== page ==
Former President Barack Obama joined fellow past presidents Thursday in remembering late Rep. John Lewis, who died earlier this month at 80 years old after battling cancer.
George W. Bush and Bill Clinton were among those who gathered to honor the late civil rights icon at his funeral, which was held in Atlanta at Ebenezer Baptist Church, where the late Martin Luther King Jr. served as pastor.
President Trump and former President Jimmy Carter, 95, did not attend, but a letter from Carter was read at the funeral. During the eulogy, Obama admired Lewis as “a man of pure joy and unbreakable perseverance.”
Obama, the nation’s first Black president, said Lewis was a mentor to him and a hero.
“He believed that in all of us, there exists the capacity for great courage,” Obama said, “that in all of us there is a longing to do what’s right, that in all of us there is a willingness to love all people, and to extend to them their God-given rights to dignity and respect.”
“He was a good and kind and gentle man,” Obama added in his 40-minute speech. “He believed in us, even when we don’t believe in ourselves.”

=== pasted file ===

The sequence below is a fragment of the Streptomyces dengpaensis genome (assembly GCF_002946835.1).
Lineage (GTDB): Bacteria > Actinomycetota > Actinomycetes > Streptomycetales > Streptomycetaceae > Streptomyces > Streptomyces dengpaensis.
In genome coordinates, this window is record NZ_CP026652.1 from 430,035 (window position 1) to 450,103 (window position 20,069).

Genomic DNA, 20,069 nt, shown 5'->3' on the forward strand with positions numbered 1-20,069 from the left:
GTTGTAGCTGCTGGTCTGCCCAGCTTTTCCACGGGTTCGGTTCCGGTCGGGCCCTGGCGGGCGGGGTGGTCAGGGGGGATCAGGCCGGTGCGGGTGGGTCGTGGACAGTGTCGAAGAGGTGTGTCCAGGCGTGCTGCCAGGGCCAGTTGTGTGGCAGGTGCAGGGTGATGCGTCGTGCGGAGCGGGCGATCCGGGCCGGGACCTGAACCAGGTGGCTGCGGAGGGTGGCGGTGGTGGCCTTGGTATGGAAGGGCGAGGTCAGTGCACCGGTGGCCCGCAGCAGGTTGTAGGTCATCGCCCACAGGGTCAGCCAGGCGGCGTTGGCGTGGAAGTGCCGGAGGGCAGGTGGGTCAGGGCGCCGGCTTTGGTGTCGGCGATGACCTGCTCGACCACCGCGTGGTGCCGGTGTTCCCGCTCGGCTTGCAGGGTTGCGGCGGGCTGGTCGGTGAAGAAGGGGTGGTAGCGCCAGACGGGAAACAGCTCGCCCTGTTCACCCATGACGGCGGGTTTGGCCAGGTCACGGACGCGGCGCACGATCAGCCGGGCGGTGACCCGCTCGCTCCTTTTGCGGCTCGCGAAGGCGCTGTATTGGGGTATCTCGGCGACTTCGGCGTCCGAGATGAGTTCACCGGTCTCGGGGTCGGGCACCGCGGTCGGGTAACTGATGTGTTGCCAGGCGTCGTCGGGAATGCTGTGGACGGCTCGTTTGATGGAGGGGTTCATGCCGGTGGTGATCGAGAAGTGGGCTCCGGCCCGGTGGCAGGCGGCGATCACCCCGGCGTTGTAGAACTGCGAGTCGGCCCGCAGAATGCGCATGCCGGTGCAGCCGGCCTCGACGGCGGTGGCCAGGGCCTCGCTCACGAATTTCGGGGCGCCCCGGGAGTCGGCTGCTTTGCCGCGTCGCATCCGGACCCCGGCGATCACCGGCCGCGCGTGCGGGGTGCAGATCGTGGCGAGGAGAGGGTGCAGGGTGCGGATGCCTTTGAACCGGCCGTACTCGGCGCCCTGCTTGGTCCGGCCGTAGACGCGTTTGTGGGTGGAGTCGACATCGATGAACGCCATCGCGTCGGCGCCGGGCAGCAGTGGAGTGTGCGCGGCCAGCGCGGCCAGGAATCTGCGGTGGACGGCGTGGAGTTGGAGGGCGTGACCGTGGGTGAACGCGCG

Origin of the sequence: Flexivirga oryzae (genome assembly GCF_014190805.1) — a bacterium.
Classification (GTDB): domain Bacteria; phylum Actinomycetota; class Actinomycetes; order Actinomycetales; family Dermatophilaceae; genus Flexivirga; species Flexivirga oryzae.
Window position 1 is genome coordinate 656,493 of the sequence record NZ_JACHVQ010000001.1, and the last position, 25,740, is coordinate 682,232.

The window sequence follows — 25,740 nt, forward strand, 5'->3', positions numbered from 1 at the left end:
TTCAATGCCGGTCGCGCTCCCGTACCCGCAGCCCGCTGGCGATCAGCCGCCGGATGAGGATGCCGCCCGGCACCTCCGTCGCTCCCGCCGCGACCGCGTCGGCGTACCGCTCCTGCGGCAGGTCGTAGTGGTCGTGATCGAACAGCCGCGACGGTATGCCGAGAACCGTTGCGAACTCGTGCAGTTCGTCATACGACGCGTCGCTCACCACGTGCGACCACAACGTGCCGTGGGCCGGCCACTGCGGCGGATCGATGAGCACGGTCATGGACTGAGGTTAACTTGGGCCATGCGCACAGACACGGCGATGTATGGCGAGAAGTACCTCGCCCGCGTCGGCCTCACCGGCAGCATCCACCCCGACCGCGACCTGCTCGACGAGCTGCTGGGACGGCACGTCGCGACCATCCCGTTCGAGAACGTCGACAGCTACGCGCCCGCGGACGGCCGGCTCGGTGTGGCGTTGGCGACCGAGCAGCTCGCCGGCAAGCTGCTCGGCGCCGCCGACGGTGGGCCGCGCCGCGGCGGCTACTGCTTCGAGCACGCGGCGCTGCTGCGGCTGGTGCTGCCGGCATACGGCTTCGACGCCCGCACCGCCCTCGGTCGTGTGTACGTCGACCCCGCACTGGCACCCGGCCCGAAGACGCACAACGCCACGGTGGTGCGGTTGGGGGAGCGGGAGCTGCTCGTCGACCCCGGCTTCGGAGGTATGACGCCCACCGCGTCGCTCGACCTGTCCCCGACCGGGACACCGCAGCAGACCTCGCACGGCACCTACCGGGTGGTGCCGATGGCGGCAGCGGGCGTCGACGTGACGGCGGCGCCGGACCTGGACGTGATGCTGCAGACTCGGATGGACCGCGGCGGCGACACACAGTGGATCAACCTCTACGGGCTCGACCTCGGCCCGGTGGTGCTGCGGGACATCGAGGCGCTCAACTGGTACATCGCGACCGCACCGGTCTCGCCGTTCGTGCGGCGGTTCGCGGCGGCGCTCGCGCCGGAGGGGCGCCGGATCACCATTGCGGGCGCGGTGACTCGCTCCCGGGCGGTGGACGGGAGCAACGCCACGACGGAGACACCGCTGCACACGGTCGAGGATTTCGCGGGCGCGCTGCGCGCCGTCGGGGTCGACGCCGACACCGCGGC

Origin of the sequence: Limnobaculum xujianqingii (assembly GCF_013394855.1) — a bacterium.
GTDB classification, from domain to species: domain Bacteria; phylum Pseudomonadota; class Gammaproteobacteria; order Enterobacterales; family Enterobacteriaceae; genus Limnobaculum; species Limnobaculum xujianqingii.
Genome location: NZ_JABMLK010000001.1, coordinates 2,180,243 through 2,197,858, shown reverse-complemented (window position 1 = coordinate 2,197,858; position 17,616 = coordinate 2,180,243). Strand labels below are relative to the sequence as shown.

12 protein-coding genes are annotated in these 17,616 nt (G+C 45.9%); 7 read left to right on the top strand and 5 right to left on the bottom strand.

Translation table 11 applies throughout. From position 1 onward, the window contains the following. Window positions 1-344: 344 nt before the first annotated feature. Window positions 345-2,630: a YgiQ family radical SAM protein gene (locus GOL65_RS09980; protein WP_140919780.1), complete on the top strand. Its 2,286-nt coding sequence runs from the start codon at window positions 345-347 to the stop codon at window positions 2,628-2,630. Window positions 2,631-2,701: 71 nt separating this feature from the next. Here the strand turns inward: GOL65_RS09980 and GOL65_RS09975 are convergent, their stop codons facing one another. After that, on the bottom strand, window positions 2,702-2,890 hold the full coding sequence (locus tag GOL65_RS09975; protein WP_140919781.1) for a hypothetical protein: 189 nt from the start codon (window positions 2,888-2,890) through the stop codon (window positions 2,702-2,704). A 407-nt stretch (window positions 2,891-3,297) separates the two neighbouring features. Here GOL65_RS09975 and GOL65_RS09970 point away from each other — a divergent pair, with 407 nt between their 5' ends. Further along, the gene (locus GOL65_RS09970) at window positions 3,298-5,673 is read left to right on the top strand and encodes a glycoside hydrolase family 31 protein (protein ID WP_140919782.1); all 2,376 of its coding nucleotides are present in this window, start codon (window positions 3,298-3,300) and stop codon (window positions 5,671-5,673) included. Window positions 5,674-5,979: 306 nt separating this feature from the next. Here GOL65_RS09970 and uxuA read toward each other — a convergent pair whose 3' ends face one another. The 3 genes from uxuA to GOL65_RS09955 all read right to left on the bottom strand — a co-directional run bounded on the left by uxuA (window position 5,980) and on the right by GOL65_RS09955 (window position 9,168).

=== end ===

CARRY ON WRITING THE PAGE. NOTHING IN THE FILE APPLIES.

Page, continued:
Former president Bush remembered Lewis as an “American saint.”
“From Freedom Summer to Selma, John Lewis always looked outward not inward,” Bush remarked. “He always thought of others. He always thought of preaching the gospel in word and in deed, insisting that hate and fear had to be answered with love and hope.”
Clinton too made heartwarming comments about Lewis.
“John Lewis was a walking rebuke to people who thought, ‘well, we ain’t there yet and we have been working a long time,” Clinton said. “Isn’t it time to bag it?’ He kept moving. He hoped for and imagined and lived and worked and moved for his beloved community.”
As Urban Hollywood 411 previously reported, Lewis revealed in December that he had been diagnosed with stage IV pancreatic cancer. He said at the time he was determined to fight the disease.
He passed away on July 17, at age 80.